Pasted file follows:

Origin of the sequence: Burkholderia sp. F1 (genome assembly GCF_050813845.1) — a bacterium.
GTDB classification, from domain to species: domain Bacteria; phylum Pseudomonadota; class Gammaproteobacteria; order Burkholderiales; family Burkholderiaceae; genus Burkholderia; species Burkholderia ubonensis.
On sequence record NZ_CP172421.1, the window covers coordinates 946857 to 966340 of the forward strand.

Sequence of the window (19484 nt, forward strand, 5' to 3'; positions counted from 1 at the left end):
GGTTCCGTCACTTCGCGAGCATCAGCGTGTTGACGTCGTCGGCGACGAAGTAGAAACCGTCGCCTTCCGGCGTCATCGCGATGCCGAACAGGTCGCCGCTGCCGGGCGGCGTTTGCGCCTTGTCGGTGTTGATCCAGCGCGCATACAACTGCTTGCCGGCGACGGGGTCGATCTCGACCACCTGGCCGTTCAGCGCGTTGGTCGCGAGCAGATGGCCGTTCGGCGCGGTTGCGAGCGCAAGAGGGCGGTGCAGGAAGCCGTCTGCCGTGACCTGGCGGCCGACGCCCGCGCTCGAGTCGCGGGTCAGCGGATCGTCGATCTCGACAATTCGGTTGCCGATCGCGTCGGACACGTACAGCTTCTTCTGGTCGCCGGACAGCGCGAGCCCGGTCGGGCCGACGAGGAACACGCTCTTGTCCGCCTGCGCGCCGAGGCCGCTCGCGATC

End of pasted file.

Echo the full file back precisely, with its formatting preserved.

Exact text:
Origin of the sequence: Burkholderia sp. F1 (genome assembly GCF_050813845.1) — a bacterium.
GTDB classification, from domain to species: domain Bacteria; phylum Pseudomonadota; class Gammaproteobacteria; order Burkholderiales; family Burkholderiaceae; genus Burkholderia; species Burkholderia ubonensis.
On sequence record NZ_CP172421.1, the window covers coordinates 946857 to 966340 of the forward strand.

Sequence of the window (19484 nt, forward strand, 5' to 3'; positions counted from 1 at the left end):
GGTTCCGTCACTTCGCGAGCATCAGCGTGTTGACGTCGTCGGCGACGAAGTAGAAACCGTCGCCTTCCGGCGTCATCGCGATGCCGAACAGGTCGCCGCTGCCGGGCGGCGTTTGCGCCTTGTCGGTGTTGATCCAGCGCGCATACAACTGCTTGCCGGCGACGGGGTCGATCTCGACCACCTGGCCGTTCAGCGCGTTGGTCGCGAGCAGATGGCCGTTCGGCGCGGTTGCGAGCGCAAGAGGGCGGTGCAGGAAGCCGTCTGCCGTGACCTGGCGGCCGACGCCCGCGCTCGAGTCGCGGGTCAGCGGATCGTCGATCTCGACAATTCGGTTGCCGATCGCGTCGGACACGTACAGCTTCTTCTGGTCGCCGGACAGCGCGAGCCCGGTCGGGCCGACGAGGAACACGCTCTTGTCCGCCTGCGCGCCGAGGCCGCTCGCGATC